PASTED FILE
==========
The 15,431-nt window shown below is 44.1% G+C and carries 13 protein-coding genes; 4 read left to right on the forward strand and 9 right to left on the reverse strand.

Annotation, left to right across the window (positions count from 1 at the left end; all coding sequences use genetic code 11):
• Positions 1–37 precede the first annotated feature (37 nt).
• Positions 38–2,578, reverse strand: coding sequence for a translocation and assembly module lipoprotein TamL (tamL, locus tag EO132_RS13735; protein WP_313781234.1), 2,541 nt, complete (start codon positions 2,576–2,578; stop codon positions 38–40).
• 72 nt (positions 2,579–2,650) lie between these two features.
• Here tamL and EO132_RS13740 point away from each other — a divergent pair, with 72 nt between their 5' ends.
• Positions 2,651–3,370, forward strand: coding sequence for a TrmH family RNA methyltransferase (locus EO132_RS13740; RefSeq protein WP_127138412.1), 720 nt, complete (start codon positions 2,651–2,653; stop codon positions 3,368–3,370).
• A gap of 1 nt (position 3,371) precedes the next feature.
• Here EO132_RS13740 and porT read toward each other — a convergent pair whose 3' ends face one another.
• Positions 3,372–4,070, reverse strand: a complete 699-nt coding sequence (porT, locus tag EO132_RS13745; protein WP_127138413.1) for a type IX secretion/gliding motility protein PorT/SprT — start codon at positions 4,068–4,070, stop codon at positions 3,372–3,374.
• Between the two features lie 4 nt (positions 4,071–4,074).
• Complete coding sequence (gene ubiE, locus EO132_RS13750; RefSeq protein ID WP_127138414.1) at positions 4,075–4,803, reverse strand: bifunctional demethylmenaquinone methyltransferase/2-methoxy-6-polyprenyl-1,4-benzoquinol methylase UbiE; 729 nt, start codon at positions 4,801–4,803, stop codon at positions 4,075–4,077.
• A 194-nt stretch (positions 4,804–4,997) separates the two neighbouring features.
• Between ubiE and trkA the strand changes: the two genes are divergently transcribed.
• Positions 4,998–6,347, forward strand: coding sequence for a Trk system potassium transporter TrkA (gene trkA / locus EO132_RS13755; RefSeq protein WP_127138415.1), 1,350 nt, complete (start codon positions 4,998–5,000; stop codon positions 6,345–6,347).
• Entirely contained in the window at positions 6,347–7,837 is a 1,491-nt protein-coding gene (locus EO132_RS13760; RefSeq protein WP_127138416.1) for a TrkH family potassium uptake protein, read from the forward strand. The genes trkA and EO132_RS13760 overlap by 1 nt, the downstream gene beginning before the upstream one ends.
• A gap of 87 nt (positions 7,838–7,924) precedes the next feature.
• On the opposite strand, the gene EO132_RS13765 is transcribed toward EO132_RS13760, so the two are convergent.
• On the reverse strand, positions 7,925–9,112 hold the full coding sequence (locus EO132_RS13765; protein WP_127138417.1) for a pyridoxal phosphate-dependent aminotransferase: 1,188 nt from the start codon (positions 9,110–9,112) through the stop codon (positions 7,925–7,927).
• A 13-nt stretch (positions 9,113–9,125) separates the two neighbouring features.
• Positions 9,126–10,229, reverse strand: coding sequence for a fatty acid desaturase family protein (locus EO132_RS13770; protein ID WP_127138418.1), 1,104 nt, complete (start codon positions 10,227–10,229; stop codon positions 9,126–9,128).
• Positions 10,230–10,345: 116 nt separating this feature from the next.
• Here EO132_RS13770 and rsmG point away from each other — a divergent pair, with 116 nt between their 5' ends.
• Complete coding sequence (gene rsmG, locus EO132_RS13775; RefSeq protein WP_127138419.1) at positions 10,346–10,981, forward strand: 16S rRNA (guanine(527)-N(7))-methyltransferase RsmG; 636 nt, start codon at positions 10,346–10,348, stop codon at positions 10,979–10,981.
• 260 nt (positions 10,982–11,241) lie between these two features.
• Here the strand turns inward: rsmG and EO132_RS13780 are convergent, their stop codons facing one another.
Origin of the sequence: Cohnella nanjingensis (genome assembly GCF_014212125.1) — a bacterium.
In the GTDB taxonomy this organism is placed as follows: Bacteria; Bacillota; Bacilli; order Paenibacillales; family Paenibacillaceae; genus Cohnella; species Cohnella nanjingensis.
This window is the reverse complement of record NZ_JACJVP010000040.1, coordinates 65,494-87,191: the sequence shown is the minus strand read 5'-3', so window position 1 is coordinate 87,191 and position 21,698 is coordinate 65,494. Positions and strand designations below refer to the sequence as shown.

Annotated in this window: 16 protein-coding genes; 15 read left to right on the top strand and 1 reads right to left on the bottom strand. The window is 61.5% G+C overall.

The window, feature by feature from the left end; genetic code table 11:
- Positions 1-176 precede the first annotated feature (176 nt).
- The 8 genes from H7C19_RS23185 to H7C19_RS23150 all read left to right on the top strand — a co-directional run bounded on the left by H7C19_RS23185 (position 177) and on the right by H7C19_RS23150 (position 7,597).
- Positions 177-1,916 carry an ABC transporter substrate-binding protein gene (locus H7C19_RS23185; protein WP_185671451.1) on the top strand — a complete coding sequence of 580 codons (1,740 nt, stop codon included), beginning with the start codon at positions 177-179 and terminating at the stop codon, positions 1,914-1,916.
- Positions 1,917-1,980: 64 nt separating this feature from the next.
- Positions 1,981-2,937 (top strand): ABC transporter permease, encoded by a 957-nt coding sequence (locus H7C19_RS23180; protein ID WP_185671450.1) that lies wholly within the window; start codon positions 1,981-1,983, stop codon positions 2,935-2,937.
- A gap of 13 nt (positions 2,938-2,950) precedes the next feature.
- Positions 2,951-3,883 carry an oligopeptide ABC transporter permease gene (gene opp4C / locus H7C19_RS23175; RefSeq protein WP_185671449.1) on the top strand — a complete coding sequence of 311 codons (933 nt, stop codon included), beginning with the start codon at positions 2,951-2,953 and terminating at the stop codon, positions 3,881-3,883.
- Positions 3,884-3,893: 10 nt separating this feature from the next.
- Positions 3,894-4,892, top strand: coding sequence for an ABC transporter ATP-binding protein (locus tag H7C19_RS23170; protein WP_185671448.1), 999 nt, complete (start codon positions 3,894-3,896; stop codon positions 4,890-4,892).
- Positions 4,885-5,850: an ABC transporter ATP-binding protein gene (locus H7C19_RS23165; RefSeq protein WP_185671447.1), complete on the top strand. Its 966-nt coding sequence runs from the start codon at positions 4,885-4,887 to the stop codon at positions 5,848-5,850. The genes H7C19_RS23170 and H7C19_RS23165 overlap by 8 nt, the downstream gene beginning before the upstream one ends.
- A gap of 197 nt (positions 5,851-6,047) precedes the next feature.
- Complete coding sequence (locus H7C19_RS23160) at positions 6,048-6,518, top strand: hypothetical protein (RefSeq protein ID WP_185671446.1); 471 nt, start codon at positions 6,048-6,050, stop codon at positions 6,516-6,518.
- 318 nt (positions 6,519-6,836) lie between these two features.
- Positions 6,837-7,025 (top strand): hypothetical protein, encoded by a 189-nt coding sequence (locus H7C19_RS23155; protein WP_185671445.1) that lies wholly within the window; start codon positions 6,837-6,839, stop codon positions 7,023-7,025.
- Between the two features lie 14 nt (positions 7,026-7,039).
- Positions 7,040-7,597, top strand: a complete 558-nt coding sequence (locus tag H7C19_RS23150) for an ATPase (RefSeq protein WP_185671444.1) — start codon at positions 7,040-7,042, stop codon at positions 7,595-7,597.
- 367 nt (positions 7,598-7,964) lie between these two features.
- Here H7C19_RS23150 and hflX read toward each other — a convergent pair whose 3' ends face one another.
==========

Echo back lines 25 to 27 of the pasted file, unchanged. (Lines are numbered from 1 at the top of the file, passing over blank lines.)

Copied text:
• 260 nt (positions 10,982–11,241) lie between these two features.
• Here the strand turns inward: rsmG and EO132_RS13780 are convergent, their stop codons facing one another.
Origin of the sequence: Cohnella nanjingensis (genome assembly GCF_014212125.1) — a bacterium.